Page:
- The Washington Times - Friday, July 13, 2007

DODGE CITY, Kan.

A faro table and dice tumbler on display behind glass at the Long Branch Saloon are authentic Wild West artifacts.

But the big, wooden wheel of fortune painted red, white and blue is a replica, just like the Front Street buildings and saloon where the wheel sits, waiting to be spun by tour guides or loaned out for charity casino nights.

Dodge City’s past — and the past people think they know from watching television’s “Gunsmoke” — draws thousands of tourists each year. That history helped civic and business leaders as they successfully lobbied legislators this year to allow a casino in Ford County as a way to boost the economy.

One company has picked a site, visible from the Boot Hill Museum and its Front Street.

“That was our start, and now it’s our future,” said Thomas Dorrell, a tour guide at the museum, after giving the wheel a spin.

But is Dodge City, family friendly for decades after a wild beginning, ready for a casino and all its trappings?

Although supporters bet a casino will attract tourists — and state government is betting on new revenue — there are skeptics. A report last year by a University of Nevada at Las Vegas professor suggested that a casino would hurt the local economy more than it would help.

Wild times in the 1870s and early 1880s led to a backlash among Dodge City residents and a more sedate community. These days, at least a few worry about gambling’s creating crime and other social problems in this southwestern Kansas community of 26,000, which they’ve always considered a good place to raise families.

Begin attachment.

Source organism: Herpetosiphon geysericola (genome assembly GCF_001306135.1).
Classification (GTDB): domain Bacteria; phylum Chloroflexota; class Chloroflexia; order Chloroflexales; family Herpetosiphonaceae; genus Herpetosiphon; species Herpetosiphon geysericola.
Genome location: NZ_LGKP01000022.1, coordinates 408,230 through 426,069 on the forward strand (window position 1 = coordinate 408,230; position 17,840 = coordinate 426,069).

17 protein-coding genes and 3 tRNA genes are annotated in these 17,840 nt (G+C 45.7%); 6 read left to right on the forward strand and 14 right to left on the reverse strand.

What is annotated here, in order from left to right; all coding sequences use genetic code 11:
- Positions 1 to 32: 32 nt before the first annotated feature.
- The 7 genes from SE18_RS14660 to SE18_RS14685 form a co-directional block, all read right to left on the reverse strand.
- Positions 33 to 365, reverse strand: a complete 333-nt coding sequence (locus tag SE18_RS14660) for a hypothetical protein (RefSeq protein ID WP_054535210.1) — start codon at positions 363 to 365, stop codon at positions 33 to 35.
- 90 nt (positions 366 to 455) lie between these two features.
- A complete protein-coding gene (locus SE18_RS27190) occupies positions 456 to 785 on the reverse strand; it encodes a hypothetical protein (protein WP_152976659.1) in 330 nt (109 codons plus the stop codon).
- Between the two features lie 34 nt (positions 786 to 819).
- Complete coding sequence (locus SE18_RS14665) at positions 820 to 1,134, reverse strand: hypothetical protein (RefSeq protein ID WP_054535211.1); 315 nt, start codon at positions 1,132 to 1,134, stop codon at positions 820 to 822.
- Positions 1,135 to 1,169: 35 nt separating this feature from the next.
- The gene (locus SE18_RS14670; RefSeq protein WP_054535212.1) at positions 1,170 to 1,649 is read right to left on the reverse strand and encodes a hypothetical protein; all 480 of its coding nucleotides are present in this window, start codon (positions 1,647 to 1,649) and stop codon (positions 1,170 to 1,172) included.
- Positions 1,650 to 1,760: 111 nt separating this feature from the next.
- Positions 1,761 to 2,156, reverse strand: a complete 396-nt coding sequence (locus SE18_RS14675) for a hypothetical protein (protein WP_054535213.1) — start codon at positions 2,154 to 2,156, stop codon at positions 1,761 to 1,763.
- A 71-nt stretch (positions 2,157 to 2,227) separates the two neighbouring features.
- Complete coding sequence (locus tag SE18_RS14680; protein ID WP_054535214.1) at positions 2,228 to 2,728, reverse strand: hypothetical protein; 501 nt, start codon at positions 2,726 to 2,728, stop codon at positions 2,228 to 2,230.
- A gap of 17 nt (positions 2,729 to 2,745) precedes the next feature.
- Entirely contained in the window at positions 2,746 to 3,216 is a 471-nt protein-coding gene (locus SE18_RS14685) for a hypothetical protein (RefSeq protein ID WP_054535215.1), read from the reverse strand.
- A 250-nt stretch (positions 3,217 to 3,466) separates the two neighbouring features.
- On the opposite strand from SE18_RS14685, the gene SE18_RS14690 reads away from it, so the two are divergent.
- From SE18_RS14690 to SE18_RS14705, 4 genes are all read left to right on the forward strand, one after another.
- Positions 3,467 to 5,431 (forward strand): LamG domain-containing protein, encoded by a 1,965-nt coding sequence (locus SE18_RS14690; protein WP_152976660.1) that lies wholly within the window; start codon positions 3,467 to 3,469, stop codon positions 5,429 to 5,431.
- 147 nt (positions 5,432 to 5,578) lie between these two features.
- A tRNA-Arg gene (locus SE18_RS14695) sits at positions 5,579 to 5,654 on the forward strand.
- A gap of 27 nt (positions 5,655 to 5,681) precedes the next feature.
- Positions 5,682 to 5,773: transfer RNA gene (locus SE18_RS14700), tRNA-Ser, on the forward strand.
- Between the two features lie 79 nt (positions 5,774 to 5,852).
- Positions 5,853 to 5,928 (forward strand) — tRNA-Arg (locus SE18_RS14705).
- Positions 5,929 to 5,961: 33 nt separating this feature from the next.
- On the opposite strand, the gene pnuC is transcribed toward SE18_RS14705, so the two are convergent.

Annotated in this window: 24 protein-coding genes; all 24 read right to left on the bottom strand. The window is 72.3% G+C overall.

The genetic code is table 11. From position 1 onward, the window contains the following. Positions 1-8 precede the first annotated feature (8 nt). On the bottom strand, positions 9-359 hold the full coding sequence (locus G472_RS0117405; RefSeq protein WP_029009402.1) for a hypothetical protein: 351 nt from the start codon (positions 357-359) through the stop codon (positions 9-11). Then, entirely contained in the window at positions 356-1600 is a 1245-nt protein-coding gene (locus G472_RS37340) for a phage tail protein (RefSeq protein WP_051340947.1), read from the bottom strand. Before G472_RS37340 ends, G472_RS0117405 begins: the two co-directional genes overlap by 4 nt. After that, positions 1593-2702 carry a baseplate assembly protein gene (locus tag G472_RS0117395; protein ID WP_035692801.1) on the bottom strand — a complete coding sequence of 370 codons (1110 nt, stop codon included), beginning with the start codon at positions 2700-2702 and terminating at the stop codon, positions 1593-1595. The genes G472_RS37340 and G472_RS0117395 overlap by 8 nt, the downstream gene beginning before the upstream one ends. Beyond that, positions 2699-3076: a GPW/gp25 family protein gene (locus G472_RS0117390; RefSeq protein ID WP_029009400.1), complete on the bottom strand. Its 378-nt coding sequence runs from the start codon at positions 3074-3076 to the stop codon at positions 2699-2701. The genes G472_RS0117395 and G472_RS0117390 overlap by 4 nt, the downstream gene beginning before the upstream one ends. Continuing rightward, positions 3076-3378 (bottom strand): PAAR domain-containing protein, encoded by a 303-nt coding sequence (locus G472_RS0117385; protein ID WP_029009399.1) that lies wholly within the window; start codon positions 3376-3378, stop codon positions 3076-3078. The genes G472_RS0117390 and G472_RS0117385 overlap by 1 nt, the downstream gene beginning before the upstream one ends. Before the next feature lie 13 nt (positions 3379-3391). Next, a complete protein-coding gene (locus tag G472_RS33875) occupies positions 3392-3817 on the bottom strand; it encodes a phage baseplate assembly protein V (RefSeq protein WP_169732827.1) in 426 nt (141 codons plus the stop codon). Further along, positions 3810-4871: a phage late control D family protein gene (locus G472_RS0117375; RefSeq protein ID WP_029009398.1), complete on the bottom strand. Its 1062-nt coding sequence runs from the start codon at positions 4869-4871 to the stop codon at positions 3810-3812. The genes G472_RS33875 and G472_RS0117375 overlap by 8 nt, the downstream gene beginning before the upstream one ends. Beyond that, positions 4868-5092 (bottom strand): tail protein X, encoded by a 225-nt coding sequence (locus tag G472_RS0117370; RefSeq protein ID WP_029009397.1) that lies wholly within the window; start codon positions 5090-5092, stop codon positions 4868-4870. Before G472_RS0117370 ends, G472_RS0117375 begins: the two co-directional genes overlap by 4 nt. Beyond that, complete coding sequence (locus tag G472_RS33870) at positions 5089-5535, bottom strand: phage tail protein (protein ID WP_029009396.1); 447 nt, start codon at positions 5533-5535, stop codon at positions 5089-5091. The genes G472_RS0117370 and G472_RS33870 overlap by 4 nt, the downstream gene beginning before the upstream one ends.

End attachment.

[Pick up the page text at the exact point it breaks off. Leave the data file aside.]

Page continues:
“I don’t think wild is good,” said Wesley Underwood, a retired businessman who echoes concerns about addictions, broken families and cash-strapped gamblers who might turn to crime.

The new law also permits casinos in the Kansas City and Wichita areas and the state’s southeastern corner.

The Kansas Lottery will own the ventures, and the state hopes eventually to reap $200 million a year in revenue. The lottery will hire managers to run the casinos; so far, Boot Hill Gaming Inc. is the only developer to express interest in Dodge City.

Its interest is not surprising. The Boot Hill Museum incorporated the company in 2003, and the firm’s board includes the county commission’s chairman and three bankers.

Their preferred site is 64 acres south of the Santa Fe railroad tracks, up against the Arkansas River. The law requires the developer to invest at least $50 million in a casino and hotel complex, and the board would like to tie it into a publicly funded $35 million convention center.

“A casino would diversify our agribusiness economy,” said Kim Goodnight, the county commission chairman. “We ride the highs and lows of agriculture.”

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